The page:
Anti-lockdown protests in Australia's largest cities Sydney and Melbourne turned violent Saturday, with police arresting hundreds following clashes in the midst of the country's ongoing battle against the worst spike of COVID-19 cases.
Mounted police used pepper spray in Melbourne to break up crowds of more than 4,000 surging toward police lines, while smaller groups of protesters were prevented from congregating in Sydney by a large contingent of riot police.
Victorian state police said that they arrested 218 people in the state capital Melbourne. They issued 236 fines and kept three people in custody for assaulting police. The arrested people face fines of AU$5,452 ($3,900) each for breaching public health orders.
Police in New South Wales, where Sydney is the capital, said they charged 47 people with breaching public health orders or resisting arrest, among other offenses, and issued more than 260 fines ranging from AU$50 to AU$3,000. The police said about 250 people made it to the city center for the protest.
Sydney, Australia's biggest city with more than 5 million people, has been in a strict lockdown for more than two months, failing to contain an outbreak that has spread across internal borders and as far as neighboring New Zealand.
The vast majority of the 894 cases reported across Australia Saturday were found in Sydney, the epicenter of the delta variant-fuelled outbreak.
"We are in a very serious situation here in New South Wales," said state Health Minister Brad Hazzard. "There is no time now to be selfish, it's time to think of the broader community and your families."
Police patrolled Sydney's streets and blocked private and public transport into the city center to reduce the number of people gathering at an unauthorized protest.
In Melbourne, the country's second-most populous city, a large crowd managed to march and some clashed with police, after state Premier Daniel Andrews expanded a city lockdown to the entire state. Victoria Police Chief Commissioner Shane Patton had earlier warned people to stay away from the protest, adding it was "just ridiculous to think that people would be so selfish and come and do this."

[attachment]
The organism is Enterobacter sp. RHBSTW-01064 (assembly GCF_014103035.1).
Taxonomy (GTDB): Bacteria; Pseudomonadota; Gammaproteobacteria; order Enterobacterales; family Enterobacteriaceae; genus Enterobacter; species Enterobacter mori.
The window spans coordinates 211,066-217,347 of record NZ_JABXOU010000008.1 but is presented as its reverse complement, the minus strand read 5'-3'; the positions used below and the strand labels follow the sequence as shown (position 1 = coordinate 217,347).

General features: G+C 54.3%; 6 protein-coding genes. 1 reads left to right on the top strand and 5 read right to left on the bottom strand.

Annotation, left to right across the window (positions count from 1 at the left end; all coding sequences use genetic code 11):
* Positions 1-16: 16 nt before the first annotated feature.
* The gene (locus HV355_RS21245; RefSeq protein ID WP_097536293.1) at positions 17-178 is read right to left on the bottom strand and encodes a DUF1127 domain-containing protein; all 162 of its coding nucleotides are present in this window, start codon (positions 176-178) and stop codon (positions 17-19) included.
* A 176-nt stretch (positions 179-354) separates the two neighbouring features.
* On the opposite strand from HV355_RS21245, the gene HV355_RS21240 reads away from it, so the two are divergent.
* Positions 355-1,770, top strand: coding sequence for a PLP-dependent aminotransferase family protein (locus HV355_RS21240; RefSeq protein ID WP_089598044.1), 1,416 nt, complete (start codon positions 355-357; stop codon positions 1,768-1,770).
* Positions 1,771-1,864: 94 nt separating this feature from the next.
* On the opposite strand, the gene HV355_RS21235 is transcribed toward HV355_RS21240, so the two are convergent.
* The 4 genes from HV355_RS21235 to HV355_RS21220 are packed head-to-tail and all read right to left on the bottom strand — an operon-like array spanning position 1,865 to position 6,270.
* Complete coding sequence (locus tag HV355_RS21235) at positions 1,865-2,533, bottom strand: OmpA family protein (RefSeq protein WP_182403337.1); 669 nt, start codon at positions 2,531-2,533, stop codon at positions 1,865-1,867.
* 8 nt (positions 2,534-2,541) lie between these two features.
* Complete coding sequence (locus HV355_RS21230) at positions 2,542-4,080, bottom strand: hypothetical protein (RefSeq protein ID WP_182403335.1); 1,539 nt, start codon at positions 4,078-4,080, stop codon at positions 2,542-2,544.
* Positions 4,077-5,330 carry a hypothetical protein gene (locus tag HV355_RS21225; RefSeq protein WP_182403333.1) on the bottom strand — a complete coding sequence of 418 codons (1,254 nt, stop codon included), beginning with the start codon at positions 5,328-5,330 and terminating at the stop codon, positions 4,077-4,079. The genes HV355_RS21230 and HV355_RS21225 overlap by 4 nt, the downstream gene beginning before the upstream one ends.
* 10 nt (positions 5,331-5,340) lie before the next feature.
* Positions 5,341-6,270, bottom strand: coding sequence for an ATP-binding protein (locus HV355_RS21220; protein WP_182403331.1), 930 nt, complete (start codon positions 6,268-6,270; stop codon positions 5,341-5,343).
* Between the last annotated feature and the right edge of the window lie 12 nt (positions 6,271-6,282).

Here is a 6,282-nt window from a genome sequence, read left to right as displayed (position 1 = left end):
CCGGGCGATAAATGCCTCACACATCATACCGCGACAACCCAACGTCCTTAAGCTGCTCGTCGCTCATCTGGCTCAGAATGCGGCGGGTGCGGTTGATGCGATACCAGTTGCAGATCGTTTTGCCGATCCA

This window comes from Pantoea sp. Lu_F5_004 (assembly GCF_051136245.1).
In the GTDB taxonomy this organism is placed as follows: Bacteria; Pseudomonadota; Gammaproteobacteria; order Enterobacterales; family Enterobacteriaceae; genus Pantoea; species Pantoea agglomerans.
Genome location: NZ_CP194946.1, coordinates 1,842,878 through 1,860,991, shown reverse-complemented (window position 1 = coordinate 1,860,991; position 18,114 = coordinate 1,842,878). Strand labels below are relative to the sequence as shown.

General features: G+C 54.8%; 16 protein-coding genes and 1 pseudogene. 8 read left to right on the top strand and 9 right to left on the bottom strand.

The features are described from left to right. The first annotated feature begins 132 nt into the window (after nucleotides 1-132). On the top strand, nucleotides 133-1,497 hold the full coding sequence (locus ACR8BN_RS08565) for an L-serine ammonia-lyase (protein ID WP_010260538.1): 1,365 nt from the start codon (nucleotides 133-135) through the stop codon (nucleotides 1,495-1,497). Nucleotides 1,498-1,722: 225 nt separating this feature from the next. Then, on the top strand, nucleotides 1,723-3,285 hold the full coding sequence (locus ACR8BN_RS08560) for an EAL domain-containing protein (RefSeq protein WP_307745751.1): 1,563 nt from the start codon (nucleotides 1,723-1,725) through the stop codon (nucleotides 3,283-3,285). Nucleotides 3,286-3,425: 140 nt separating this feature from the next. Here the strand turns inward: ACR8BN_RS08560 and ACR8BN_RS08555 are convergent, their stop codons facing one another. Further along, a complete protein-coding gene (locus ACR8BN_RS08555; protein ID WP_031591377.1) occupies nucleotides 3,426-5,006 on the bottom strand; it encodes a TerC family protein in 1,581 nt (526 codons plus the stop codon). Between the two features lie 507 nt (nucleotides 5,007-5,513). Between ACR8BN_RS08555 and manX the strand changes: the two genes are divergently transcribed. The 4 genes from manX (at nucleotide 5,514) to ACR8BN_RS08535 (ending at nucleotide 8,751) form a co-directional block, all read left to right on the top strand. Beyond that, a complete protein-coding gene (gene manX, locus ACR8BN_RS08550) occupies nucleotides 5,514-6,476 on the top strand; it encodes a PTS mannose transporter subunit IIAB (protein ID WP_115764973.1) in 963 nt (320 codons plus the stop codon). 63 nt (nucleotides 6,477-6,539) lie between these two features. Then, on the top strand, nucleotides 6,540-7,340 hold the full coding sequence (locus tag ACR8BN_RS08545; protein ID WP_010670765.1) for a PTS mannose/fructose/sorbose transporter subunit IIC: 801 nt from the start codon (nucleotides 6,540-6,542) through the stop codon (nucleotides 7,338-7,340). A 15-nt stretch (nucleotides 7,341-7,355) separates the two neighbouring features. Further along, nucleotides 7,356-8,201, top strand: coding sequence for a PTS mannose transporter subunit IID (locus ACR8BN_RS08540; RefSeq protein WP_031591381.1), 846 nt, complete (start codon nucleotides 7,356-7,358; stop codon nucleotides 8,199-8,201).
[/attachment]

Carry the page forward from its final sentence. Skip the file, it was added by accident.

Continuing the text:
Several hundred people also protested peacefully in Brisbane, which is not in lockdown.
Just 7% of Australians support the often-violent protests, according to a late-July poll by market research firm Utting Research.
Compliance with public health rules has been one of the key reasons cited behind Australia's success, relative to other rich countries, in managing the coronavirus pandemic. But the country has been struggling to rein in the third wave of infections that began in Sydney in mid-June.
Australia has had about 43,000 COVID-19 cases and 978 deaths. But while those numbers are low, only about a third of Australians aged 16 and above have been fully vaccinated, according to federal health ministry data released Saturday.
New South Wales officials reported three deaths and 516 people in hospital Saturday. Of the 85 people in intensive care, 76 were unvaccinated, officials said.
At least 96 people were active in the community during their infectious period, and there were a number of breaches of public health orders, all slowing the efforts to curtail the outbreak. In Victoria, at least 39 people were active in the community while infectious. Eighteen people were in hospital, eight in intensive care and six on ventilators.
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